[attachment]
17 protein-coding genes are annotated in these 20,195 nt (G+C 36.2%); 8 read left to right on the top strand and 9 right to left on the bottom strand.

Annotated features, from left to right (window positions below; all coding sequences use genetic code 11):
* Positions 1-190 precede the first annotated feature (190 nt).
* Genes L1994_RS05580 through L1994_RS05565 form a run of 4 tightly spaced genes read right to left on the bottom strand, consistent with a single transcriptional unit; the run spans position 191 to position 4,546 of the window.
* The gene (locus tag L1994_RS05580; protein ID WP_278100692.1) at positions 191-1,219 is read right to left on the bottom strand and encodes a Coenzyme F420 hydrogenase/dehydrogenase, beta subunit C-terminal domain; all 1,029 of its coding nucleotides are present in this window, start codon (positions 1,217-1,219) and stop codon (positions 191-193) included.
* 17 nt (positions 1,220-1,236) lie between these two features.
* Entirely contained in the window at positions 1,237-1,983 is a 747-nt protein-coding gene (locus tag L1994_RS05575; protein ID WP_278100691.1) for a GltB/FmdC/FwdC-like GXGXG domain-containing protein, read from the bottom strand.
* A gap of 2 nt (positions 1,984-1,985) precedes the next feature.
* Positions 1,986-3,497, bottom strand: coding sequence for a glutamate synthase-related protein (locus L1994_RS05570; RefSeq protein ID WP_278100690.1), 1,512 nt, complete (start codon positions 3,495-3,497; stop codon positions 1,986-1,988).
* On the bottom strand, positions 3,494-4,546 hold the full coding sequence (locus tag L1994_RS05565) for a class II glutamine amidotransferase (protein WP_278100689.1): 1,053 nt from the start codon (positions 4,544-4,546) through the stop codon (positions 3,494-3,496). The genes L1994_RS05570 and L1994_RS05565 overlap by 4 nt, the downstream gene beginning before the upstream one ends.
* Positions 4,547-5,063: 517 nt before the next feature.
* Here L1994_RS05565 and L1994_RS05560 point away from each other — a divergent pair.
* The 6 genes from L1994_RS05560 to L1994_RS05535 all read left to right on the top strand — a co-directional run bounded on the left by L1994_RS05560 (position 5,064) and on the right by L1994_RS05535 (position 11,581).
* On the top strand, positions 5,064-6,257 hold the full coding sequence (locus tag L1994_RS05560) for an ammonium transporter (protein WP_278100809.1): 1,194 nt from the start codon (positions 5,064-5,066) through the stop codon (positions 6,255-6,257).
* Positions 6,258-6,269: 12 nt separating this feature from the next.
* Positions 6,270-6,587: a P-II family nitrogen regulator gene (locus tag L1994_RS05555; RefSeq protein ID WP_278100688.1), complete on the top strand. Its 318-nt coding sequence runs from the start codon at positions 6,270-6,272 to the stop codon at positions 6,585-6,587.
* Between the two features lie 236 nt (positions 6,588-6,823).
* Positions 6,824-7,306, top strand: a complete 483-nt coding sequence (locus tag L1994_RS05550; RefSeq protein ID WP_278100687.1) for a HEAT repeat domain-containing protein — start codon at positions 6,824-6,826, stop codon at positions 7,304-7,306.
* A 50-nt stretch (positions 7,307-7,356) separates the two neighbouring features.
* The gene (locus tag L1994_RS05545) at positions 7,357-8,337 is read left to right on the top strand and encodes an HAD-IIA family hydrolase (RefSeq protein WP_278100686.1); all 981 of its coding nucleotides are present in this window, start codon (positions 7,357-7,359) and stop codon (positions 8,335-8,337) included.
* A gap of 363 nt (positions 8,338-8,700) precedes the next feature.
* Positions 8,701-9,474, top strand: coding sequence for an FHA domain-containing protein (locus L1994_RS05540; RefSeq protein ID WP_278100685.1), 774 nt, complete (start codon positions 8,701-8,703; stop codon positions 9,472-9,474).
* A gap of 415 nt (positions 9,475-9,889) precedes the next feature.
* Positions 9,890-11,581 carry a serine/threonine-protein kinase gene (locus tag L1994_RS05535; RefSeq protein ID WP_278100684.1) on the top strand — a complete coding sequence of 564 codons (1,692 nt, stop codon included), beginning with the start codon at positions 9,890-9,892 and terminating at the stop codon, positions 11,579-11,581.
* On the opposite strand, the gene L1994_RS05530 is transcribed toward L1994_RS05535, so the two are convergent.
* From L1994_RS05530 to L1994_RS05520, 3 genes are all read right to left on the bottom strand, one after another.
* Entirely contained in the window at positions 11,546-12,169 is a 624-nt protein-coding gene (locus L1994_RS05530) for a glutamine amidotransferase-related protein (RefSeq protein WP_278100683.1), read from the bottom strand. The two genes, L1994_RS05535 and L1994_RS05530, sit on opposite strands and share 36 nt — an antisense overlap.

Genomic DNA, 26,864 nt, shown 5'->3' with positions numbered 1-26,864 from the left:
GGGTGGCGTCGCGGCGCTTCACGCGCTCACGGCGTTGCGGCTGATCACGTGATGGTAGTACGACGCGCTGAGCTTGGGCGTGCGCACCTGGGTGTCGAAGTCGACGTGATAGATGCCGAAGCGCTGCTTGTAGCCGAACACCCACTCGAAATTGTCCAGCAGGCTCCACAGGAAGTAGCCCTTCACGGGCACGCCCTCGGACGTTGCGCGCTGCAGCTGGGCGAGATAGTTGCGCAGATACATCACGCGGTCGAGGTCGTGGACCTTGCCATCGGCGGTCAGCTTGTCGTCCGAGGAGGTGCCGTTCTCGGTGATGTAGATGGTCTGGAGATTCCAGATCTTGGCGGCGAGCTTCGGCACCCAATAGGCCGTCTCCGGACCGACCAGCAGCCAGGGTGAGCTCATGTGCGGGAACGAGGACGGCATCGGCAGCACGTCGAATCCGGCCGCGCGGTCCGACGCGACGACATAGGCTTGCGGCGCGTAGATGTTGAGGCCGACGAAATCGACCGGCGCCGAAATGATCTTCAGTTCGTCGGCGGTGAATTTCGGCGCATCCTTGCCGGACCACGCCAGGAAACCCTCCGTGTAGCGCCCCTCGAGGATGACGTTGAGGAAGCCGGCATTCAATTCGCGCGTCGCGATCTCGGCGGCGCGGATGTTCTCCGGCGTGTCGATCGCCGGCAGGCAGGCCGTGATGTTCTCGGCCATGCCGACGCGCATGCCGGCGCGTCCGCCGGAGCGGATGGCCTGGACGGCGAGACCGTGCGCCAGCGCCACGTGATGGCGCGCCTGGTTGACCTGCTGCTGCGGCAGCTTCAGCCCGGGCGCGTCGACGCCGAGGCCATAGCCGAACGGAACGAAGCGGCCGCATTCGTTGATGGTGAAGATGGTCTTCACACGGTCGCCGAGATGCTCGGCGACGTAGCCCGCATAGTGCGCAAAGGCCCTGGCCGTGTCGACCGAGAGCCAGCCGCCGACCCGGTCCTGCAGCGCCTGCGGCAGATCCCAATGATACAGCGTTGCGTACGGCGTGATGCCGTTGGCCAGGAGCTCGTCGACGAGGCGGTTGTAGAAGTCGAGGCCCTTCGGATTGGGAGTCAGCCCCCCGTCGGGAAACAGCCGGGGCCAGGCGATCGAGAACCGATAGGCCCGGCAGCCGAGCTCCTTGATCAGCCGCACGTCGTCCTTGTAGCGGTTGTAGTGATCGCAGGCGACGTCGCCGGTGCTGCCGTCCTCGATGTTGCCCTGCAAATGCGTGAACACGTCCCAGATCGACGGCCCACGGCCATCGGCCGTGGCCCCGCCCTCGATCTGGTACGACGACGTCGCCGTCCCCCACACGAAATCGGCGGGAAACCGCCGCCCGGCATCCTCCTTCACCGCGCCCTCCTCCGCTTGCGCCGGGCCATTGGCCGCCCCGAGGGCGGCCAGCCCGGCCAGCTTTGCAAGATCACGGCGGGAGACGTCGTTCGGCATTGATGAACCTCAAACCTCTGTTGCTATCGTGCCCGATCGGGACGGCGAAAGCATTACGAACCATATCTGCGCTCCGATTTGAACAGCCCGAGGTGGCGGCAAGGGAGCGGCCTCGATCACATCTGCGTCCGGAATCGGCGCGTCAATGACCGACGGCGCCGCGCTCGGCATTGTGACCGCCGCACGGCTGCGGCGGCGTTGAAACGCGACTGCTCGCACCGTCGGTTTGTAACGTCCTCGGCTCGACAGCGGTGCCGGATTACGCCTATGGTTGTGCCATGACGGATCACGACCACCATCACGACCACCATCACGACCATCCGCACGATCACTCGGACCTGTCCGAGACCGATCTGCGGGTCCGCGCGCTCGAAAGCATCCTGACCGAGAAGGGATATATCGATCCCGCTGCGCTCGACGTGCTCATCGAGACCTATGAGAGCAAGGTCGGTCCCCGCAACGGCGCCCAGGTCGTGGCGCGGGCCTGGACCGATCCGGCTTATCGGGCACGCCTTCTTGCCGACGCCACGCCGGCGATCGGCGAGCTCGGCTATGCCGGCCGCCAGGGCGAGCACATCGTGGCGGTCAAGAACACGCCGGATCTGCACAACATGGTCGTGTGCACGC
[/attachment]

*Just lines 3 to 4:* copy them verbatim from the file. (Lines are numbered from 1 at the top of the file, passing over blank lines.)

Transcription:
* Positions 1-190 precede the first annotated feature (190 nt).
* Genes L1994_RS05580 through L1994_RS05565 form a run of 4 tightly spaced genes read right to left on the bottom strand, consistent with a single transcriptional unit; the run spans position 191 to position 4,546 of the window.